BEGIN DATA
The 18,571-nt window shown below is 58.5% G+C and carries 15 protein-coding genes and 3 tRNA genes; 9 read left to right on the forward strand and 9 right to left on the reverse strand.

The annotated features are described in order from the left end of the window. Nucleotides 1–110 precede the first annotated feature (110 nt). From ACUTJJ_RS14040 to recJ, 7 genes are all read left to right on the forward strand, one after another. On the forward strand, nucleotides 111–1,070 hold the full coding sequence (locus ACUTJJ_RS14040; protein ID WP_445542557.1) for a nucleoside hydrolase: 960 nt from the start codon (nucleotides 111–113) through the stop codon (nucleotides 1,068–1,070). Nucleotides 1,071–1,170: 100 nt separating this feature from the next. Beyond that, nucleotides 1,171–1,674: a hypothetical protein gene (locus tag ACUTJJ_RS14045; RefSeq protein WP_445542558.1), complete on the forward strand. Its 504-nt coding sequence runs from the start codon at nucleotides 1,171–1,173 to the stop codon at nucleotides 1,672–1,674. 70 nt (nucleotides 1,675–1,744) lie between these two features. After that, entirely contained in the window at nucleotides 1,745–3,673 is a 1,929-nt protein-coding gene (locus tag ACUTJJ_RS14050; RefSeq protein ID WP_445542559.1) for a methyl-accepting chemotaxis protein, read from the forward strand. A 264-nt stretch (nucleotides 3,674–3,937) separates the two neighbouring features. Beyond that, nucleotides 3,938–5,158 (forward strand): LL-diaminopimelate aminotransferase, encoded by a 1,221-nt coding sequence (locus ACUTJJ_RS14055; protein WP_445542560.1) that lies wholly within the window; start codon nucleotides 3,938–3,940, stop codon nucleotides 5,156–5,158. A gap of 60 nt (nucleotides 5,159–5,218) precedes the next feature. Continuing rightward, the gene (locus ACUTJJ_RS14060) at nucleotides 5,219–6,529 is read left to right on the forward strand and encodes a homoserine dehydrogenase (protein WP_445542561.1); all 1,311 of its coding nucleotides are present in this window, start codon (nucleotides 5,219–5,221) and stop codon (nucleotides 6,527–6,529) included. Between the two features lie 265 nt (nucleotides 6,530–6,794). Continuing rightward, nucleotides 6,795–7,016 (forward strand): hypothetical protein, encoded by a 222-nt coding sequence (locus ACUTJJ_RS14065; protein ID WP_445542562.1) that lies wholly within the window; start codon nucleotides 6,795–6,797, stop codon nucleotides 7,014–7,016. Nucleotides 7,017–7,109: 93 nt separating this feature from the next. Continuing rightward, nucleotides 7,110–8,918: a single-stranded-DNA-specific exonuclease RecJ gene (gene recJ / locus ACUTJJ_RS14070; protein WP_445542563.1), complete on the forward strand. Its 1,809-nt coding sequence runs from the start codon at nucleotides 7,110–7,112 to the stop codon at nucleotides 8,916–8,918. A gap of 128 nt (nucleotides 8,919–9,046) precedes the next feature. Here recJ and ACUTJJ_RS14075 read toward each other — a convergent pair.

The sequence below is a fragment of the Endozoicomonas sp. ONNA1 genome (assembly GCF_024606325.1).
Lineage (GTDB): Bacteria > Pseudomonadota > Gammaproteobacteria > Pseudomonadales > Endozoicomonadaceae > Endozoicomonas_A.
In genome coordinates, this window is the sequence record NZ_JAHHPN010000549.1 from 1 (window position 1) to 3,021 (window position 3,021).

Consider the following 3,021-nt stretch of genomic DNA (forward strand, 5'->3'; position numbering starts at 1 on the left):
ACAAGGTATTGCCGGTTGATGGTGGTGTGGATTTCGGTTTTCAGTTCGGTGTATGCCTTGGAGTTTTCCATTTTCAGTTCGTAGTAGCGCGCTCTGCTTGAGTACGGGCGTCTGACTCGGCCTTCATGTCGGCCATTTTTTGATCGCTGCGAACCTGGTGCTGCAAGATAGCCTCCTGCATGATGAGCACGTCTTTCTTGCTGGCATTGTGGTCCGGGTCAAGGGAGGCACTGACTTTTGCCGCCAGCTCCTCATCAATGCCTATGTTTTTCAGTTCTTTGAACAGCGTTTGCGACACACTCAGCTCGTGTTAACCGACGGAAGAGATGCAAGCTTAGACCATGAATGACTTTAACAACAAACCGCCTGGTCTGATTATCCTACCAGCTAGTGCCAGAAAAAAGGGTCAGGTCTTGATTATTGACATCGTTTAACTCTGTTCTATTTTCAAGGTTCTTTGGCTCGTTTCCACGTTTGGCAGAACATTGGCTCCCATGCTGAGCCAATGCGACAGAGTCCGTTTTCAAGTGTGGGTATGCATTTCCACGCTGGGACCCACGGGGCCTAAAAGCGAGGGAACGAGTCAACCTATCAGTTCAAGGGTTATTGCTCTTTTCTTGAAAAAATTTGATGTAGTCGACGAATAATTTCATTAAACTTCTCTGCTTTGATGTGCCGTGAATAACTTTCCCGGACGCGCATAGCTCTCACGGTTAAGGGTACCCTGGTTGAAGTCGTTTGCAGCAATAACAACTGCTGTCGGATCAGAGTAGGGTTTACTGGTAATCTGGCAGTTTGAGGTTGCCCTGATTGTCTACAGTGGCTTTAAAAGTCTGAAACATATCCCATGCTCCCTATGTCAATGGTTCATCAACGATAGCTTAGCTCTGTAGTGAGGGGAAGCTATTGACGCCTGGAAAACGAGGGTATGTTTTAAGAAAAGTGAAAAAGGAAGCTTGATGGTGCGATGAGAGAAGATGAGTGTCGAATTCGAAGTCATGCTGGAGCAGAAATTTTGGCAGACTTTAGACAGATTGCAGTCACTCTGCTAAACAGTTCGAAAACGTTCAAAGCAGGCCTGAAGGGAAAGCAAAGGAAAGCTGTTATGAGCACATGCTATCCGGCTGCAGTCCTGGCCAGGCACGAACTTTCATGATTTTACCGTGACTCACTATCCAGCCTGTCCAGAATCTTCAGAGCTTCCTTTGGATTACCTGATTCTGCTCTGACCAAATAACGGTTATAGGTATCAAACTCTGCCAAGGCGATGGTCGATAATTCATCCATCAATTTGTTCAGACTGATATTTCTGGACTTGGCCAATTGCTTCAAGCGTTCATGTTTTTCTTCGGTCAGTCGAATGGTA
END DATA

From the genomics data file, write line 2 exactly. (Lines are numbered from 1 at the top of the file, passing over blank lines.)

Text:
The annotated features are described in order from the left end of the window. Nucleotides 1–110 precede the first annotated feature (110 nt). From ACUTJJ_RS14040 to recJ, 7 genes are all read left to right on the forward strand, one after another. On the forward strand, nucleotides 111–1,070 hold the full coding sequence (locus ACUTJJ_RS14040; protein ID WP_445542557.1) for a nucleoside hydrolase: 960 nt from the start codon (nucleotides 111–113) through the stop codon (nucleotides 1,068–1,070). Nucleotides 1,071–1,170: 100 nt separating this feature from the next. Beyond that, nucleotides 1,171–1,674: a hypothetical protein gene (locus tag ACUTJJ_RS14045; RefSeq protein WP_445542558.1), complete on the forward strand. Its 504-nt coding sequence runs from the start codon at nucleotides 1,171–1,173 to the stop codon at nucleotides 1,672–1,674. 70 nt (nucleotides 1,675–1,744) lie between these two features. After that, entirely contained in the window at nucleotides 1,745–3,673 is a 1,929-nt protein-coding gene (locus tag ACUTJJ_RS14050; RefSeq protein ID WP_445542559.1) for a methyl-accepting chemotaxis protein, read from the forward strand. A 264-nt stretch (nucleotides 3,674–3,937) separates the two neighbouring features. Beyond that, nucleotides 3,938–5,158 (forward strand): LL-diaminopimelate aminotransferase, encoded by a 1,221-nt coding sequence (locus ACUTJJ_RS14055; protein WP_445542560.1) that lies wholly within the window; start codon nucleotides 3,938–3,940, stop codon nucleotides 5,156–5,158. A gap of 60 nt (nucleotides 5,159–5,218) precedes the next feature. Continuing rightward, the gene (locus ACUTJJ_RS14060) at nucleotides 5,219–6,529 is read left to right on the forward strand and encodes a homoserine dehydrogenase (protein WP_445542561.1); all 1,311 of its coding nucleotides are present in this window, start codon (nucleotides 5,219–5,221) and stop codon (nucleotides 6,527–6,529) included. Between the two features lie 265 nt (nucleotides 6,530–6,794). Continuing rightward, nucleotides 6,795–7,016 (forward strand): hypothetical protein, encoded by a 222-nt coding sequence (locus ACUTJJ_RS14065; protein ID WP_445542562.1) that lies wholly within the window; start codon nucleotides 6,795–6,797, stop codon nucleotides 7,014–7,016. Nucleotides 7,017–7,109: 93 nt separating this feature from the next. Continuing rightward, nucleotides 7,110–8,918: a single-stranded-DNA-specific exonuclease RecJ gene (gene recJ / locus ACUTJJ_RS14070; protein WP_445542563.1), complete on the forward strand. Its 1,809-nt coding sequence runs from the start codon at nucleotides 7,110–7,112 to the stop codon at nucleotides 8,916–8,918. A gap of 128 nt (nucleotides 8,919–9,046) precedes the next feature. Here recJ and ACUTJJ_RS14075 read toward each other — a convergent pair.